Prosecutors seek to show sufficient cause to proceed to trial in groundbreaking US legal case against parents of teen.
A judge in the US state of Michigan began a preliminary hearing on Tuesday to decide whether prosecutors have enough evidence to try on involuntary manslaughter charges the parents of a teenager accused of killing four students at his high school.
James and Jennifer Crumbley, who have pleaded not guilty, are accused of buying their 15-year-old son Ethan the gun he used to carry out the November 30 attack, and of ignoring signs Ethan was having violent thoughts as late as the day of the shooting.
Based on the hearing, Rochester District Court Judge Julie Nicholson will determine whether there is enough evidence against the couple to warrant a trial. Prosecutors planned to call 16 witnesses to describe their interactions with the Crumbleys and what they knew about the couple.
Gun shootings in United States schools are an ongoing challenge and the Crumbleys’ case has attracted national attention. It appears to be the first time involuntary manslaughter charges have been brought against parents of a teenage school shooter.
While other parents have been charged for deaths resulting from unsecured guns, those cases involved much younger children, according to Reuters.
Ethan Crumbley was charged with first-degree murder in the deadliest US school shooting of 2021 at Oxford High School, north of the city of Detroit in Michigan. Four students were killed. Six other students and a teacher were wounded. He has pleaded not guilty.
There were 202 cases of gunfire on school grounds resulting in 49 deaths, and 127 injuries in the US in 2021, according to the advocacy group Everytown for Gun Safety.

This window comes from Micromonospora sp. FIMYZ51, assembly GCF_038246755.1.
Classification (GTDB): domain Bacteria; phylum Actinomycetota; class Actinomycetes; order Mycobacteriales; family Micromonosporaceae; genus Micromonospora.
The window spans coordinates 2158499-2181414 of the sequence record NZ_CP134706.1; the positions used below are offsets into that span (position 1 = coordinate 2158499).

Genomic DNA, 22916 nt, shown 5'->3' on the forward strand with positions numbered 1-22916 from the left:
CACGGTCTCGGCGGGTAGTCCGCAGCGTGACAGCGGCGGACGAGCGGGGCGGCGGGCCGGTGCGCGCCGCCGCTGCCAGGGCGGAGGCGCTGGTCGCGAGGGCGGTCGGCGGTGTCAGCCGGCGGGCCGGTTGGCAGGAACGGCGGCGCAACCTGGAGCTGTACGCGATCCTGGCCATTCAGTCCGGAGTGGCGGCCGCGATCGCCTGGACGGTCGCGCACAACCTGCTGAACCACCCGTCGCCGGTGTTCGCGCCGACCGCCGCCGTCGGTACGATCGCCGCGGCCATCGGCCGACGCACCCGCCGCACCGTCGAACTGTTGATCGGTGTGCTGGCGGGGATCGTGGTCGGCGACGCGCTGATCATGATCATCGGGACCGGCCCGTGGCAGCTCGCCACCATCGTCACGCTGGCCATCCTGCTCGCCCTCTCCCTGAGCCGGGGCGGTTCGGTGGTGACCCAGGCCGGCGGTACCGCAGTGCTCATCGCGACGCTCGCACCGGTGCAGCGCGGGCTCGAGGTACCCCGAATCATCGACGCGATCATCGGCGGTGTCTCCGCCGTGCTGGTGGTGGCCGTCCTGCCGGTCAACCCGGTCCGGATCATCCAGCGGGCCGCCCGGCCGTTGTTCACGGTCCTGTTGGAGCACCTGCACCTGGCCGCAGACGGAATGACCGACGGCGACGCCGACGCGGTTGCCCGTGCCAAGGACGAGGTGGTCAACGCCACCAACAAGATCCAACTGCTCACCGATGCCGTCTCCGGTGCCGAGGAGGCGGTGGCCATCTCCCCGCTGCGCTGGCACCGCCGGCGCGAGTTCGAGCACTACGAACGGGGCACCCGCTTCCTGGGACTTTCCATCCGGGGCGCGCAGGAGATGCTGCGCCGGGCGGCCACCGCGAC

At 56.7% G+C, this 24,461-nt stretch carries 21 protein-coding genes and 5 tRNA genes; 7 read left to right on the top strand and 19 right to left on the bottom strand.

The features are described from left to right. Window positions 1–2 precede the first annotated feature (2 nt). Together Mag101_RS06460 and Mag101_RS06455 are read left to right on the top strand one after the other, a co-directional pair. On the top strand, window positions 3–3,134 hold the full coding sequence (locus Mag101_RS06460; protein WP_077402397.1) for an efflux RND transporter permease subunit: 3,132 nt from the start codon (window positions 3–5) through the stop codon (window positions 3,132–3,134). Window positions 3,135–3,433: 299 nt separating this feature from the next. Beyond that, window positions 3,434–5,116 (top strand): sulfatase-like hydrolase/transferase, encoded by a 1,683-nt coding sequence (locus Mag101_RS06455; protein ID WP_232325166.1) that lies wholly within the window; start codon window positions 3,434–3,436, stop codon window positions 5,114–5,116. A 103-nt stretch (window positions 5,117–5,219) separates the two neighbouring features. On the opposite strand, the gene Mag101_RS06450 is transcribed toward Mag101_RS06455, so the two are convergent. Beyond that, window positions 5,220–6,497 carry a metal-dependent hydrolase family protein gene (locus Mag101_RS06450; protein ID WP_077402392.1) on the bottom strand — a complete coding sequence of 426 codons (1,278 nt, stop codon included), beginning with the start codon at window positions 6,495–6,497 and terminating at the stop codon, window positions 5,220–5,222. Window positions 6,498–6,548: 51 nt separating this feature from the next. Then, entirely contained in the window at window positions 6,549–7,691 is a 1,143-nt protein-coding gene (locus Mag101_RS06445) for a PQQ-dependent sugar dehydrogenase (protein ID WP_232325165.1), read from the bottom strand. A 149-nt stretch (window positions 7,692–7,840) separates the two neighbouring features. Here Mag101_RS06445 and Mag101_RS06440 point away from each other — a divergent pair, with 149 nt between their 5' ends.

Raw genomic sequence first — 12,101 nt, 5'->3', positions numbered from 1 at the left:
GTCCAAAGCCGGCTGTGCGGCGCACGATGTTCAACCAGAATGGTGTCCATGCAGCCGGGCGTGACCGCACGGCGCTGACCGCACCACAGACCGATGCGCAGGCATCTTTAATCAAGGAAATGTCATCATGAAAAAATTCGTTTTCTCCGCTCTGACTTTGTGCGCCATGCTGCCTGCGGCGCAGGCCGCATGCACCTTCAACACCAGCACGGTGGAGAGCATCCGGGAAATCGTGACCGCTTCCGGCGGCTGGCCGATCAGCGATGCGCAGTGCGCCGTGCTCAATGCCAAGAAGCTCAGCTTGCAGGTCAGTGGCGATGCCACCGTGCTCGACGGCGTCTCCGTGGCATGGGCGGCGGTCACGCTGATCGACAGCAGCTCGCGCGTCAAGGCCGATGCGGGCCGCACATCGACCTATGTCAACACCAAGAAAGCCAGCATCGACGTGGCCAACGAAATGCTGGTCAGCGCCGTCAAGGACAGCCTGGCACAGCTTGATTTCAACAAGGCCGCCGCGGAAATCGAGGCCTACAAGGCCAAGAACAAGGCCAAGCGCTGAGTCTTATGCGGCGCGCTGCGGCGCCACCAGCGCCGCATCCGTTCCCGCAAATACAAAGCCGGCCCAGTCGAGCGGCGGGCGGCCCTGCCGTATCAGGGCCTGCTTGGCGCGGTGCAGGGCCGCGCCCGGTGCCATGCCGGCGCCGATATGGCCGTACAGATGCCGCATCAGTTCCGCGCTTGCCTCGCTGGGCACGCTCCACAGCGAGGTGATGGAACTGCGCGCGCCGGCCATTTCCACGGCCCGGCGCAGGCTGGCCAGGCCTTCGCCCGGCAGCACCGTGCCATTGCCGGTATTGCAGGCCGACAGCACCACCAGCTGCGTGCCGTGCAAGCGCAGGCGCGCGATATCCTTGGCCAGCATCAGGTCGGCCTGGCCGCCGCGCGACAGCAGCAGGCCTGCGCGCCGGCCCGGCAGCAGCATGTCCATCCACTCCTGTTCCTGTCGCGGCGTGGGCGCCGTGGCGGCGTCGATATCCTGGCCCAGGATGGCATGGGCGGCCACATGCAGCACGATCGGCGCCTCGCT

Four days before the shooting, Ethan had accompanied his father to a gun shop, where James Crumbley bought a 9mm handgun, prosecutors said.
The next day his mother posted that the two of them were at a gun range “testing out his new Christmas present”, Oakland County Prosecutor Karen McDonald said.
Prosecutors said that on the morning of the shooting, a teacher discovered drawings by Ethan Crumbley that depicted a handgun, a bullet, and a bleeding figure.
School officials then summoned the Crumbleys. The parents resisted the idea of taking their son home and did not search his backpack nor ask him about the gun, according to McDonald, the Reuters news service reported.
Survivors of the shooting have sued the school district for reckless disregard of student safety and failing to prevent the shooting.
Prosecutors detailed several other warning signs they said the parents had failed to address including Ethan searching for ammunition on his phone.
Among the witnesses called on Tuesday was Andrew Smith, the chief operating officer of a real estate company where Jennifer Crumbley worked.
He recalled during the hearing that he heard Jennifer Crumbley “screaming down the hallway” after she learned of the shooting.
She left work and subsequently texted Smith to say, “Andy, he’s going to kill himself. He must be the shooter.” Later she texted Smith concerned about losing her job, saying “Please don’t judge me for what my son did.”
The Crumbleys’ defence lawyer Mariell Lehman had asked for more time to review evidence against James and Jennifer Crumbley. She cited the difficulty of consulting with them in jail during the COVID-19 pandemic. But Judge Nicholson decided the hearing would go forward Tuesday.
The Crumbleys appeared in the courtroom shackled and in prison uniforms. They sat separated by attorneys at the defence table. Their lawyers have insisted the Crumbleys did not know that a shooting was imminent and did not make the gun easy to find at home, according to The Associated Press.
The judge warned the Crumbleys on Tuesday not to communicate with each other while court is in session after prosecutors had complained the two were gesturing to each other, according to NBC News.
“Mr and Mrs Crumbley, this is a court proceeding,” the judge told the defendants. “While maybe I’m looking away or someone else is looking away, you’re not to have communication with each other. It’s disruptive. It’s disrespectful.”
Separately, Ethan Crumbley is charged as an adult with murder and other crimes. His lawyers filed a notice of an insanity defence, which will likely freeze his case while he is examined by experts.